Confession of Belhar Questions Already Answered! (Part 2)

At the April 18 Chicago Presbytery Assembly meeting, the Rev. Sara Dingman, Transitional Synod Executive of the Synod of Lincoln Trails, was an honored guest.  She was introduced and made a few brief comments.  In particular, she celebrated the role that the Synod and Presbytery had played in opposing Indiana’s RFRA law.  So, I looked into the nature of this opposition.

What I found is that the Rev. Dingman, had released a statement (From Rev. Sara Dingman of the Synod of Lincoln Trails) on this issue.  Screen shots of the title and key content follow.

From Rev. Sara Dingman of the Synod of Lincoln Trails

From Rev. Sara Dingman of the Synod of Lincoln Trails

 

From Rev. Sara Dingman of the Synod of Lincoln Trails

From Rev. Sara Dingman of the Synod of Lincoln Trails

The Rev. Dingman thanks numerous individuals for their support, including the Rev. Jan Edmiston,  Associate Executive Presbyter for Ministry, with a link to her personal blog( achurchforstarvingartists).  Two screen shots are also provided below.

 

It’s out of scope for me to debate these individual’s conclusions and arguments.  However, with regard to the Confession of Belhar and how it is likely to be used, a couple of points must be made, those being:

  1. Even before Belhar has been officially included in the PCUSA Book of Confessions (assuming that it passes in enough Presbyteries), it is already being used by a PCUSA official to oppose the creation of any space for Christians (or members of any other faith for that matter) to decline commercial participation in an event that contradicts their strongly held religious beliefs.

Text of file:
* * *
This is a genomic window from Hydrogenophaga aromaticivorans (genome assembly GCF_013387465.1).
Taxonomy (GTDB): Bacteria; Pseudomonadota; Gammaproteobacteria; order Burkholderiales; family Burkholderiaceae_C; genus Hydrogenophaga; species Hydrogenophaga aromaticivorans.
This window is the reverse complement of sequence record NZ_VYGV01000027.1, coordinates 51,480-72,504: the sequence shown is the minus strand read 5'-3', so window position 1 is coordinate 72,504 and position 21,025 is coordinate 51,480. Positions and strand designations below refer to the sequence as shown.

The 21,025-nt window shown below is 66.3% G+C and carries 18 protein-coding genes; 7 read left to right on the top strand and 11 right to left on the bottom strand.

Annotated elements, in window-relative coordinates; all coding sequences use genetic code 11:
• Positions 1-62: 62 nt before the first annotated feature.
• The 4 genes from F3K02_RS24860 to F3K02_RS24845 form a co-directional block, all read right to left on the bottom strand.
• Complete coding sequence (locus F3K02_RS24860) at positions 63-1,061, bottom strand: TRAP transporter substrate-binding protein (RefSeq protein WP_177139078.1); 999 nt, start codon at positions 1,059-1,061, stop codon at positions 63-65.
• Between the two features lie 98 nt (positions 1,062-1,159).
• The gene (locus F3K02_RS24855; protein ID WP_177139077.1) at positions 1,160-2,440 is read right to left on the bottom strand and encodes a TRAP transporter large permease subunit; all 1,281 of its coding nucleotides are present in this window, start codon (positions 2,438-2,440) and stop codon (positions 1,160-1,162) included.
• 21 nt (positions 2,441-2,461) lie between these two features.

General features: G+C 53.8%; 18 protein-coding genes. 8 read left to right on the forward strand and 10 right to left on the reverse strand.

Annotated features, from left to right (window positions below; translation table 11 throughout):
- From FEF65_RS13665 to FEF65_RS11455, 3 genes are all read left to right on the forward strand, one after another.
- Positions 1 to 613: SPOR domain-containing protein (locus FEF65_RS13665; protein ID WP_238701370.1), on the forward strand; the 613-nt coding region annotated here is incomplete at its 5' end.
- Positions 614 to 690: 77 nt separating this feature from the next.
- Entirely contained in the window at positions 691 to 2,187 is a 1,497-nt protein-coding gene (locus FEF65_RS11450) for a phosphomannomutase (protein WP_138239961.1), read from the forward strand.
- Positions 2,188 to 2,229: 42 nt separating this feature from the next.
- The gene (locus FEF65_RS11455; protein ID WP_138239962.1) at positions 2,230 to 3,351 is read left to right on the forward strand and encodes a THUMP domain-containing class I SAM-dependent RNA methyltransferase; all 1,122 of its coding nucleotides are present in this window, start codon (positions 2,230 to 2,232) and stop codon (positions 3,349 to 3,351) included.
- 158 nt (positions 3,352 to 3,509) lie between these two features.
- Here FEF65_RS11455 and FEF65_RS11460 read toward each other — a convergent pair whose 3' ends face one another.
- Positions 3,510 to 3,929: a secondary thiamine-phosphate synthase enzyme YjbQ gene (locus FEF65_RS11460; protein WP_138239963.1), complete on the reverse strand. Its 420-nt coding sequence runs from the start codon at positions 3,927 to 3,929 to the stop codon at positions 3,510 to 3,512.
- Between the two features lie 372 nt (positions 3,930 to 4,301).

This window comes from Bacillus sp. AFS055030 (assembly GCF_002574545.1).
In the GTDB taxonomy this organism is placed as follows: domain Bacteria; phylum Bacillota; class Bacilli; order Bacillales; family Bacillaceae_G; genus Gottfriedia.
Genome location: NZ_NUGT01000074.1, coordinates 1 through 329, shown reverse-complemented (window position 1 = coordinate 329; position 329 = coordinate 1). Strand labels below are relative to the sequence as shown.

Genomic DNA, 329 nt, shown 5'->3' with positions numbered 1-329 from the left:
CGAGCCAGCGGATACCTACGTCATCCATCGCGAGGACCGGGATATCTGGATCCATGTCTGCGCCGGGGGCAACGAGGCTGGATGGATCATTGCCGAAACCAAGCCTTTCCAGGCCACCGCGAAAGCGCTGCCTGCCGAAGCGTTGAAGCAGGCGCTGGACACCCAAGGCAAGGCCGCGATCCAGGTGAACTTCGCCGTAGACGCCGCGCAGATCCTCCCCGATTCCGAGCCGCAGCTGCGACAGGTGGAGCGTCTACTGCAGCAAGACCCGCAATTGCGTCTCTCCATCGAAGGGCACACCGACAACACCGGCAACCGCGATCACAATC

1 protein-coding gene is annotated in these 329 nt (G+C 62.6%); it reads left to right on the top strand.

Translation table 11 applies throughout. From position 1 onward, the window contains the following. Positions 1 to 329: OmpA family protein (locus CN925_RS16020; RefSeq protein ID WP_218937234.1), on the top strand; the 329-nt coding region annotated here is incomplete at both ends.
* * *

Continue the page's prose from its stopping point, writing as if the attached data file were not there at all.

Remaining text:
2. Having carefully read both posts, I find not the slightest evidence that either of these PCUSA leaders acknowledges that there are legitimate opposing interests in play, or that some in opposition to the RFRA have exceeded the bounds of honesty or civility in their actions.

What I do see is condemnation of any business owner who dares to follow their religious conscience by choosing non-participation in a same-gender wedding.

What about a church that declines to rent their facilities for a same-gender wedding?  Or, what about a church that declines to bless a same-gender marriage of its members?  Should we assume that here our PCUSA leadership will turn from contemptuous opposition to fearless supporters for freedom of religion and association?

I didn’t have much hope for real support of religious conscience back on April 8.  I now have good reason to believe that the Confession of Belhar will be used to oppose the exercise of religious conscience within the context of same-gender marriage, at a bare minimum.

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